August 6, 2022

The red weather warning – the highest alert, which means a lot of impact – has been issued due to a combination of strong waves, strong winds and hurricane waves, which is considered an unusual event for the UK.

Snow and severe winters are expected in Scotland.

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The Met Office said there was a “risk to life as a result of flying debris” and “damage to buildings and homes as roofs fly and power lines fall.”

A train is traveling along the west coast between White Haven and Carlisle after Hurricane Dudley hit the north of the country last night. Image Date: Thursday 17 February 2022.

The warning covers the coast of Wales as well as the coast of Devon, Cornwall and Somerset and will be in effect from 7am to 12pm on Friday.

Amber Warnings, the second highest alert level for the wind, is issued across England from 5am to 9pm on Friday, while yellow weather warnings, down to the next level, for wind and snow over a large part of Scotland. Are applicable to – where blizzards are predicted – and throughout Northern Ireland.

With the storm approaching, London North East Railway has urged Friday ticket customers to travel on Thursday or Saturday instead or get a refund due to the expected disruption and loss.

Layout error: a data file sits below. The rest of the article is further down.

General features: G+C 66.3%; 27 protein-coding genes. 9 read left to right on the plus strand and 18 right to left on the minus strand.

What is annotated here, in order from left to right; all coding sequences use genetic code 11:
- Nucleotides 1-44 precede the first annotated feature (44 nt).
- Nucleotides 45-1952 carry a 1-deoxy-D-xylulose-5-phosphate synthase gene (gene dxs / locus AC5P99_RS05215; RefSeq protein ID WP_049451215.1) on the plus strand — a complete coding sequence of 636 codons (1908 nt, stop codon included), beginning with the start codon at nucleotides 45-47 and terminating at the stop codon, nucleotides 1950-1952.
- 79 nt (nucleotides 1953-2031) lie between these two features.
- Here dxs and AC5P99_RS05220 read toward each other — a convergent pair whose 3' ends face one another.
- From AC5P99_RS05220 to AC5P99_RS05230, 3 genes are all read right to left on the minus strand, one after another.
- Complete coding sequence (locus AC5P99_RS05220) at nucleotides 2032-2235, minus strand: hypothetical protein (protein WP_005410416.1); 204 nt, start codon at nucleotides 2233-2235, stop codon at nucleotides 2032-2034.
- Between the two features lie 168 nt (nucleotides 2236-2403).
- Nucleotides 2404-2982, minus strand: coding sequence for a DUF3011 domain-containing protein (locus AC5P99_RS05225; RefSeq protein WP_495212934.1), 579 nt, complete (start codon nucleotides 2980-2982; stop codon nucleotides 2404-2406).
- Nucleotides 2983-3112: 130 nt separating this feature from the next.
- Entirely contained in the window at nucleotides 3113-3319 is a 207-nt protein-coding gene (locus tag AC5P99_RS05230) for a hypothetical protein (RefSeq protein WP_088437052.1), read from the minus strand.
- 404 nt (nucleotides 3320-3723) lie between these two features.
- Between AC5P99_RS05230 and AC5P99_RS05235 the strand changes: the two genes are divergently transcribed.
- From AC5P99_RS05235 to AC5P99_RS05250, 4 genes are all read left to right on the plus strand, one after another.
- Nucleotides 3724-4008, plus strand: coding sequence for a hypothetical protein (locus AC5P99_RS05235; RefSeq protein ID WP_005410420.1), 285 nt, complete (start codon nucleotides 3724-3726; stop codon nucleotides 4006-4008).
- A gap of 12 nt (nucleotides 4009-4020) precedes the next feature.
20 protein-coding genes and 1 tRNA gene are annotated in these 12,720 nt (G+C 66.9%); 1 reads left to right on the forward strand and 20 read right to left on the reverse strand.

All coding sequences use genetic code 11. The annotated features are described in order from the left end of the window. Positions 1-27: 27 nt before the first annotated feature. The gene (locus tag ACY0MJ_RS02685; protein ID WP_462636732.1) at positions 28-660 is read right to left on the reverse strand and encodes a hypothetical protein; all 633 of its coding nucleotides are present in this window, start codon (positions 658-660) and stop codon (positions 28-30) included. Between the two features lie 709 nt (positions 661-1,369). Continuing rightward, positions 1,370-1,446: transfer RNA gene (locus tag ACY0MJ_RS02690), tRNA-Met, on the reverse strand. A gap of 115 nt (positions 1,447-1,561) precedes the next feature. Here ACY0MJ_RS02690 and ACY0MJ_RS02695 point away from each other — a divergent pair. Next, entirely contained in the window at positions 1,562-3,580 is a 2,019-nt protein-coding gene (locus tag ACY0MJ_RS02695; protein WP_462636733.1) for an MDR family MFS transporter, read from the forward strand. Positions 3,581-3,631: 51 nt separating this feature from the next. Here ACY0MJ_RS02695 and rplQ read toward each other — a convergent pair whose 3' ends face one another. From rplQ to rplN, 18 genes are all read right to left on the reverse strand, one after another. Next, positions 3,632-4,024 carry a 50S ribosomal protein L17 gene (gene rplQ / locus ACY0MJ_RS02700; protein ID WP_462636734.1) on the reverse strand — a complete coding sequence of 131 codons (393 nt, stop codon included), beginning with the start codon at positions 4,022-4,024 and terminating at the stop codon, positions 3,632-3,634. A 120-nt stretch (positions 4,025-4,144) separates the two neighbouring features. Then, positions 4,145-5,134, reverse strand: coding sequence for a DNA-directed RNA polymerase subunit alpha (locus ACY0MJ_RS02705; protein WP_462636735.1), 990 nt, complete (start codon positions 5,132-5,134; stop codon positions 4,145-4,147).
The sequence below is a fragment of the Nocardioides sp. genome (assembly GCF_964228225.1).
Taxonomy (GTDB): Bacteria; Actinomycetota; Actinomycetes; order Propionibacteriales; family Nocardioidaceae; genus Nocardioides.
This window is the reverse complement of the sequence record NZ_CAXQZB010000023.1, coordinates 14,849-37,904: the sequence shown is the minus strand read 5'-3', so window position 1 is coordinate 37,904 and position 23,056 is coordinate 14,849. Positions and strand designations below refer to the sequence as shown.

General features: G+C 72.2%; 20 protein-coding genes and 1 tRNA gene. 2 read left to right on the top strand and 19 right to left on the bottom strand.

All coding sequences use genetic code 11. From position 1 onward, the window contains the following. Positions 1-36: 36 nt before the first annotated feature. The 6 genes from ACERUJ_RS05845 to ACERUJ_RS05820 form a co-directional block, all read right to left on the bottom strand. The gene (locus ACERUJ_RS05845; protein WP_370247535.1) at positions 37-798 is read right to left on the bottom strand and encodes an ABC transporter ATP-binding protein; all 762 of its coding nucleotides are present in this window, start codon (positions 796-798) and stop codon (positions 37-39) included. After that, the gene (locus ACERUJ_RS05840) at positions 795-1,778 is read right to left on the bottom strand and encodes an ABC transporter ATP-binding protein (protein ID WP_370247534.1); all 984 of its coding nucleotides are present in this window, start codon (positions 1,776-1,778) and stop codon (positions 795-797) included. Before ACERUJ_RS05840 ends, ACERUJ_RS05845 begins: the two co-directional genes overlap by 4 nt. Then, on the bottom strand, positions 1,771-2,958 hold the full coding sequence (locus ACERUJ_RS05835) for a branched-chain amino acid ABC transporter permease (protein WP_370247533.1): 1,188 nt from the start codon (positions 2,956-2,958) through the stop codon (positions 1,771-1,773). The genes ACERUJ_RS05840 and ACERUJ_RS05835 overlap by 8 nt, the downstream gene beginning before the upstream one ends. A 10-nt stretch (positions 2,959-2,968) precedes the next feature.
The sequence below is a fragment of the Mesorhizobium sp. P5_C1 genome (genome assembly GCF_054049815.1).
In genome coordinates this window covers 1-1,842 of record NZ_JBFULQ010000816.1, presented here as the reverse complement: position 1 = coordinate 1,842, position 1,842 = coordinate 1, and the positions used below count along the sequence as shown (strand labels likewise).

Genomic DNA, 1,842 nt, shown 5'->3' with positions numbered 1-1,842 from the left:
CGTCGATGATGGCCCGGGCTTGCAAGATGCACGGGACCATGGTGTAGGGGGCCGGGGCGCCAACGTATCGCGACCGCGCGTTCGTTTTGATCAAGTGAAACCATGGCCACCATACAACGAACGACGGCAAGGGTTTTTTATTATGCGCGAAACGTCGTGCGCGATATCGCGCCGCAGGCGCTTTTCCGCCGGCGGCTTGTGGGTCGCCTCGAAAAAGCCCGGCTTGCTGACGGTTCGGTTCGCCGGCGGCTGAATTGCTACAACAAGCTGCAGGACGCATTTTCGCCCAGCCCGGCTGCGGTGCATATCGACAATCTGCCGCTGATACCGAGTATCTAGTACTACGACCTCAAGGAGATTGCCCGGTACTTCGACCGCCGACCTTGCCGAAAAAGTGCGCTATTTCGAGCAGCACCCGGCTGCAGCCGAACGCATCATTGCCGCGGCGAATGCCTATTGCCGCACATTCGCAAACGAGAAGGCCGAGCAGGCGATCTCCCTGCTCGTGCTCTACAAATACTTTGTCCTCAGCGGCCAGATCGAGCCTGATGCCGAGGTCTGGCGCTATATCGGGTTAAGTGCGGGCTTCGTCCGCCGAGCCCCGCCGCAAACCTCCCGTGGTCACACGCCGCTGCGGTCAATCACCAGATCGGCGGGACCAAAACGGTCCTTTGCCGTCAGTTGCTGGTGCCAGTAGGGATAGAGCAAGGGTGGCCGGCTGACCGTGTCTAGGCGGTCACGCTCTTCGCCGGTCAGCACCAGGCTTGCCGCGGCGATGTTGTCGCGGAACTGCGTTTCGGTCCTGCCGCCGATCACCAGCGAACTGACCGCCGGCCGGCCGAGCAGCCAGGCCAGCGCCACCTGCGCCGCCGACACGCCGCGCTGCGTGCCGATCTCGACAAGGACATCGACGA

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The East Midlands Railway, the Southeast and the West Coast have also appealed to people not to travel, with trains being canceled, delayed and disrupted.

A Network Rail spokesman said the disruption was “inevitable” and that Welsh services would be suspended for the day.

Passengers have been advised that the weekend is likely to be disrupted as more than 1,000 miles of track in Wales has been checked and cleared of debris and fallen trees.

At Cornwall, residents are being urged to exercise caution and travel only if absolutely necessary, while in North Somerset, people are being encouraged to stay home.

The Prince of Wales has canceled a planned visit to Newport and Swansea as a result of the forecast.

A Clarence House spokesman said: “Following official guidance, the Prince of Wales’ visit to Newport and Swansea on Friday 18 February will not proceed due to the dangers posed by Hurricane Younis.

The Environment Agency has issued severe flood warnings for parts of Severn and Wystores in southwest England and South Wales ahead of Hurricane Younis, meaning strong winds and high waves are “life threatening”. Wave

Severe flooding is expected Friday morning on homes and main roads, as well as Hurricane Elmoor to Rodley and Hampstead, Gloucester, along Browardock, Apney, Freimlood, Frampton, Newham, Pride, Saul and Westbury’s Severn Story. Near Munster Worth and Stone Bench.

Similar warnings are available at Wye Estuary in Brockweir and Elmdale in Chepstow.

People in these areas should take “immediate action” and implement emergency flood plans.

The meteorological agency said the water level would remain high for a long time due to strong winds and high tides.

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